We just flew British Airways’ new low-cost service from Gatwick – was it worth the wait?
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After an almost two year absence, British Airways has resumed short-haul services from London’s Gatwick Airport (LGW).
Long regarded as the airline’s second hub (after London Heathrow Airport (LHR)), Gatwick has traditionally been used for short-haul services to leisure destinations across Europe and North Africa, as well as long-haul flights to the Caribbean and Florida.
To celebrate both the first flight, and the reopening of Gatwick’s South Terminal, TPG were on one of the first flights earlier today. Here’s what you can expect if you are flying British Airways short-haul from Gatwick right now.
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BA continued to operate some flights to and from Gatwick during the pandemic, though these were primarily long-haul flights to a handful of Caribbean destinations with a handful of domestic feeder flights to connect passengers onto these long-haul flights.
Summer in Europe usually sees Gatwick’s terminals bustling with busy holidaymakers. Flights to the sunny beaches of Spain, Italy, Greece and Turkey can be especially popular. However, the pandemic saw leisure travel dramatically reduced over the past two summers and on 15 June 2020 Gatwick’s South Terminal closed. All surviving airlines were consolidated into the airport’s North terminal — BA included.
This was less than ideal for BA passengers as the airline’s well-regarded Gatwick lounge, located in the shuttered South Terminal was no longer accessible. This meant travellers had to make do with the inferior Aspire Lounge, also accessible to Priority Pass members.
British Airways had at one stage decided not to resume short-haul European flights at all from Gatwick Airport. Facing fierce competition from easyJet — the airport’s largest airline with 40% of all pre-pandemic flights — BA argued they could not compete against low-cost carriers with their higher cost base.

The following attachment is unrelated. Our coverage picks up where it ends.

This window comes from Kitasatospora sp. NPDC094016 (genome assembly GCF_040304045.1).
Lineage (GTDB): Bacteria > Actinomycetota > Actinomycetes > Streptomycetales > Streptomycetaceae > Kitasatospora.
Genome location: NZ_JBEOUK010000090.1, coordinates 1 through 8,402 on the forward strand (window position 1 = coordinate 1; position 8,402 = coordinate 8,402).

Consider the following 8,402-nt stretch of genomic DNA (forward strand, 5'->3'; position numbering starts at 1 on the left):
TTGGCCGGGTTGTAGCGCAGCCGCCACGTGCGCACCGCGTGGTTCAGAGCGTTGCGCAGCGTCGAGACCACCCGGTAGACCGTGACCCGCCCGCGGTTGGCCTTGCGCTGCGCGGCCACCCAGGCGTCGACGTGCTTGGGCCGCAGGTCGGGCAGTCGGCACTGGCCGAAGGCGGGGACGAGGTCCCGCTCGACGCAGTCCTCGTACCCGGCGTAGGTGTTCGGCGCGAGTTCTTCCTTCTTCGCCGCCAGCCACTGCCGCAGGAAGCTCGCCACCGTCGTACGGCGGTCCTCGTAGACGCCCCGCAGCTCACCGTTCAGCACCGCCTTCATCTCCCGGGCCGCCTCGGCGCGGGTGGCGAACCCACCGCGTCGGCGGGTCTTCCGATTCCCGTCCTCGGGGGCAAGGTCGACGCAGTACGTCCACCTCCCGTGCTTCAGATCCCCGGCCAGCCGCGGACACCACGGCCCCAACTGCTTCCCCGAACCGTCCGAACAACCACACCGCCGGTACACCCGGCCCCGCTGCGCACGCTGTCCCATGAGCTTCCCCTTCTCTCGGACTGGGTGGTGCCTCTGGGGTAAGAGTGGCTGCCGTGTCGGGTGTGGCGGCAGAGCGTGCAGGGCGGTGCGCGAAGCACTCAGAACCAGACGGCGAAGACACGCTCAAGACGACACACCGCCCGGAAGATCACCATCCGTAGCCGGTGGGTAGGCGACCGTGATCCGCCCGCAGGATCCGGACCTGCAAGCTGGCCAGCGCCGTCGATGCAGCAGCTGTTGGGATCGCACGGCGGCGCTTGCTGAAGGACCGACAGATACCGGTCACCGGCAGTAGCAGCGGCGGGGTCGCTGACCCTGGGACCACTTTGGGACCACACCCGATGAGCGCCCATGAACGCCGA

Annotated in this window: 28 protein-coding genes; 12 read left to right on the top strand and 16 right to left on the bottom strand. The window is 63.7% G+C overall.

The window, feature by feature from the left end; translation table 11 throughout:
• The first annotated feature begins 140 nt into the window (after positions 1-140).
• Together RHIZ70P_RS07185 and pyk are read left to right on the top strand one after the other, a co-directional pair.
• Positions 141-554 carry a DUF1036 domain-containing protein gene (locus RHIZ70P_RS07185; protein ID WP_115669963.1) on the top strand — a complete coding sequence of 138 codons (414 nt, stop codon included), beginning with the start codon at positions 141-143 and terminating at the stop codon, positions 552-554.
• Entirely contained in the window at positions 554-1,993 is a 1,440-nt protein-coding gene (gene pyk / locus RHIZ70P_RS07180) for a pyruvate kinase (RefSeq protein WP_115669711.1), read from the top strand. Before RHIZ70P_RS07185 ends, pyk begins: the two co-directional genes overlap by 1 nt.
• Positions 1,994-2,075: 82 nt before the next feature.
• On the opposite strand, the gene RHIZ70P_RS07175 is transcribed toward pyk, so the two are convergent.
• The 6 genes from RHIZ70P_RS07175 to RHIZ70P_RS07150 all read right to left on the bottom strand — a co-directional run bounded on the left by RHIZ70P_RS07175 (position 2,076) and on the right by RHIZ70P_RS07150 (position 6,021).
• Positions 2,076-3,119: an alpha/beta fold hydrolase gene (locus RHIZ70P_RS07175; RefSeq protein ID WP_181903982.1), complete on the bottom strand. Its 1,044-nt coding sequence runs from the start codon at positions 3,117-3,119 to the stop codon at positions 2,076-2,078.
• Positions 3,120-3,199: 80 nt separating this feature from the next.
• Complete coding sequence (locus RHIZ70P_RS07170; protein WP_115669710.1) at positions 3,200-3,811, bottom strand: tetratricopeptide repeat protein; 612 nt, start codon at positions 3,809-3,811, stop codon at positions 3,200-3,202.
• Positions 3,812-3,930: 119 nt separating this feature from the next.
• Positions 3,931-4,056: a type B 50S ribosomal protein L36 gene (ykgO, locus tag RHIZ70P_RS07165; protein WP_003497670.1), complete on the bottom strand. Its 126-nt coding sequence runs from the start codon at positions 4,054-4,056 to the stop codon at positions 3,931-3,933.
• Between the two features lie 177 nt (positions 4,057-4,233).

This began a series of back and forth negotiations in late 2021 between BA and pilot and crew union representatives. Eventually, after negotiating lower costs for staffing a ‘new airline’ of sorts was announced, under the name BA EuroFlyer and British Airways set to return to Gatwick after rebuilding their European network from late March 2022.
BA promised that no matter how much lower their operating costs with this new venture, the passenger experience would be no different from short-haul services on BA from Heathrow. Lounge access would be available, and status benefits honoured.
On Sunday 27 March 2022, the South Terminal reopened. British Airways moved back on 28 March with short-haul European services commencing on 29 March.
Check-in and lounge
British Airways have returned to their traditional check-in area in the A desks of the South Terminal. It’s a huge space considering how few flights they have right now with plenty of capacity for check-in and bag drop.
The premium check-in area, while a visually pleasing space, now allows so many different types of passengers (from Executive Club bronze up to paid first class passengers) that this is unlikely to be much of a time saver if flights are full over summer.
The South Terminal’s fast track security was open but with so few flights departing from the South Terminal this morning there was no queue at any of the lanes.
I was pleased to see the excellent British Airways lounge in Gatwick reopened. Entry staff were in high spirits and delighted to be welcoming back guests. One staff member joked that she felt ‘like the Pope’ this morning for her first shift back, wanting to kiss the ground of the space she had dearly missed during the pandemic.
Masks were not worn by most staff and passengers at check-in, security and in the lounge.
I was surprised to see BA has retained the QR-code ordering system for food in the lounges — with the lack of social distancing requirements I had thought BA would return to a normal buffet — perhaps the ordering system is here to stay?